They Took The American Dream For A Ride
In the mid-1960s the Ford motor company are feeling the pinch with fellow US rivals pushing them out of the market. The head of the company, Henry Ford II [Tracy Letts] sets his team the task of finding a way to revolutionise their company. Lee Iacocca [Bernthal] highlights that Ferrari are the leading company for winning global racing competitions but because their handmade output is so minimal, they are facing bankruptcy. Several Ford representatives visit the Ferrari heads in Italy but are turned away and mortified when word of the failed merger gets out to newspaper. As an act of revenge, Ford declares he wants to replace Ferrari as the manufacturer of the fastest cars and tasks his team to set to work immediately. The Ford executives then turn to ex-racecar driver Carroll Shelby [Damon] who takes on the impossible task but knows that his only chance of success is pairing the fastest car with the best driver, who just so happens to be Ken Miles [Bale], a highly opinionated and difficult individual that Ford do not want staining their company image.
If you’ll forgive the racing analogy for a moment, this movie functions on the concept of the car and the driver. The car can have all the technical specs aligned perfectly but if it isn’t operated by a driver in peak condition, the results can be anywhere between lacklustre and catastrophic. From a technical standpoint, Le Mans 66 is as good as it can get. The sound design is magnificently on point, working in harmony with a jazzy-rocky score that mirrors and elevates the upbeat, hopeful, fun tone and helps give the entire feature a vibrant, very fun energy. On top of that, the direction is exhilarating and the road-level camera weaving in and out of the thundering cars creates an amazing sense of tension while the script maintains its electric pacing. Then we have the subtle elements of the period aesthetic and production design, which lovingly recreate the mid ’60s and celebrate the craft of racecar manufacturing. But it would be so easy to flood the film with these components and smother the audience but Mangold has the marvellous ability to make big budget releases feel intimate and keep a blinker-vision focus on story and character; which brings us to the driver or our analogy.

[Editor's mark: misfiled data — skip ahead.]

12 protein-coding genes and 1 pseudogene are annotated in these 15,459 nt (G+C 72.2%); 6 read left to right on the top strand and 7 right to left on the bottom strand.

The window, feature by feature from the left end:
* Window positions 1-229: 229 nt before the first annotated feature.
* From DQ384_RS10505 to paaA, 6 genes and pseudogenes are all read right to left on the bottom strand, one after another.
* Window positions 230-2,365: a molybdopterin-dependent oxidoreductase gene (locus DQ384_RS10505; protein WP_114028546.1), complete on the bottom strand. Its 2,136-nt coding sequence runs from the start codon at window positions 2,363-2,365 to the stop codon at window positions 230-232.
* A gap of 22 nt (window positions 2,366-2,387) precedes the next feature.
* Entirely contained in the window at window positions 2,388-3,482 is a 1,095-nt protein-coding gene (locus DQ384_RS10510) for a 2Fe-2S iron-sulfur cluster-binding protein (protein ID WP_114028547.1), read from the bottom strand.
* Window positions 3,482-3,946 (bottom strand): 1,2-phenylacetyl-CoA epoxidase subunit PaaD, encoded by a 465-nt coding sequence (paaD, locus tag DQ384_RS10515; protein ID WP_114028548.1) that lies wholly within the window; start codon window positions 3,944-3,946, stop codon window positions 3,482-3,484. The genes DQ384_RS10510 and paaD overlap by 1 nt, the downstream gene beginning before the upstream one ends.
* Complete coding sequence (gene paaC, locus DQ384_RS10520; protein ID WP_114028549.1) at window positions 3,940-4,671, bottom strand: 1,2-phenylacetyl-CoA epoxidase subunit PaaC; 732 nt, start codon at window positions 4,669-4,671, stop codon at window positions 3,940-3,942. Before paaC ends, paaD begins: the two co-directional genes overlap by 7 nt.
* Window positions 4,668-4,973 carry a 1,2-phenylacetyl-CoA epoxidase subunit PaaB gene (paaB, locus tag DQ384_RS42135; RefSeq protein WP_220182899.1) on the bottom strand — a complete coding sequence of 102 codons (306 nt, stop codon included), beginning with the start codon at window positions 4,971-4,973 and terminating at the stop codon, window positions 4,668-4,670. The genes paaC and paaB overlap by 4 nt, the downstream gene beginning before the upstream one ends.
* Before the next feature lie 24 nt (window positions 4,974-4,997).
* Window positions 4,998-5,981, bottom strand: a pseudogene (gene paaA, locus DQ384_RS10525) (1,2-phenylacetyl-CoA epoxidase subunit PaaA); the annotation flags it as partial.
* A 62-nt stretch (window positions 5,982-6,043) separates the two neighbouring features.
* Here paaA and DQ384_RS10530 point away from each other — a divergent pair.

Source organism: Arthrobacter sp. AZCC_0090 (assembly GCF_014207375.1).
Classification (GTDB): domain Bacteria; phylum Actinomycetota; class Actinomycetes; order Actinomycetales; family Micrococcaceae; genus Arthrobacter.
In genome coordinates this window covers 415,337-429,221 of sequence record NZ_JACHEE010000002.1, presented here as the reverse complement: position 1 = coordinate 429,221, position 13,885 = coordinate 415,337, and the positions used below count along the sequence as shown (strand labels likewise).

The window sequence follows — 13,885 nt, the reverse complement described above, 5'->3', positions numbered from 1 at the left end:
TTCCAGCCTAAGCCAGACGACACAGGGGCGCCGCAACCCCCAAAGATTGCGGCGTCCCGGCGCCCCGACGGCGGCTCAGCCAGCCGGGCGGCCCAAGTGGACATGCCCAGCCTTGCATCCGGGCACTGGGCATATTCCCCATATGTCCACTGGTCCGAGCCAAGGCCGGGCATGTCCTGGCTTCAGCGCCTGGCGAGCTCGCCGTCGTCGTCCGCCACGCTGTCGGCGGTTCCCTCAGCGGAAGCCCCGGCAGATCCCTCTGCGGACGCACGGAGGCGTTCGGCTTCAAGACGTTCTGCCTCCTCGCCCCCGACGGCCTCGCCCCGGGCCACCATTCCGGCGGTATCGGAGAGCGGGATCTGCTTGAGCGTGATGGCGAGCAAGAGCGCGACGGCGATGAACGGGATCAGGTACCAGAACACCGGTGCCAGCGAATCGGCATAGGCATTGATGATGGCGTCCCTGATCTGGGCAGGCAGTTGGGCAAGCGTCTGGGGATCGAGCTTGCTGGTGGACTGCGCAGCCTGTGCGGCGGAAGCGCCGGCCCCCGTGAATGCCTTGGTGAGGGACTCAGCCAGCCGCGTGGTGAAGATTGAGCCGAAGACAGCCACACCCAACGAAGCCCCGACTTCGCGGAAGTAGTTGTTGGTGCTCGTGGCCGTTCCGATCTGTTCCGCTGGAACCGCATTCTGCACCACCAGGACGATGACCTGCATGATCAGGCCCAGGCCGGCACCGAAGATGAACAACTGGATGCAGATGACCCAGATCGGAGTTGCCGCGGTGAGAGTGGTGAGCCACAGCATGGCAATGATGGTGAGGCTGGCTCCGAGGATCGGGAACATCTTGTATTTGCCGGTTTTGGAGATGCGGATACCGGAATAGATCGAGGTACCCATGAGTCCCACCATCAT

Whether music, sport or politics, biopics are rarely about the subject matter or surroundings that the leads find themselves in and more about the personalities that populate them. Equally, Le Mans 66 is a film about friendship and obsession, more than cars and racing. At first glance, it’s not easy to see the similarities between Shelby and Miles, with the former’s business savvy and the latter’s excess of personality but as the film unfolds, it becomes apparent that both men are extremely dedicated and talented drivers who have been held back from succeeding and doing what they love by their own faults. In the case of Shelby that’s his heart condition and for Ken it’s his brash personality and refusal to compromise. Ultimately, both men are extremely arrogant but Ken’s confidence and Carroll’s charm quickly win the audience over and it’s made clear that these men have both a rivalry and a respect for one another. One of two great examples of this is when Shelby is arriving by private plane to a launch event and takes control from the pilot (citing his WWII experience as justification) before banking heavily and performing quite the daredevil landing. The other is during a fistfight between the two leads which is immediately robbed of any threat when Miles’ wife pulls up a chair to watch and Shelby reaches for something to hit Miles with, putting his hand on a can, realising that would be too dangerous and so reaches for a loaf of bread instead. These are subtle little inclusions but ones that deftly demonstrate the bond between the two reluctant friends.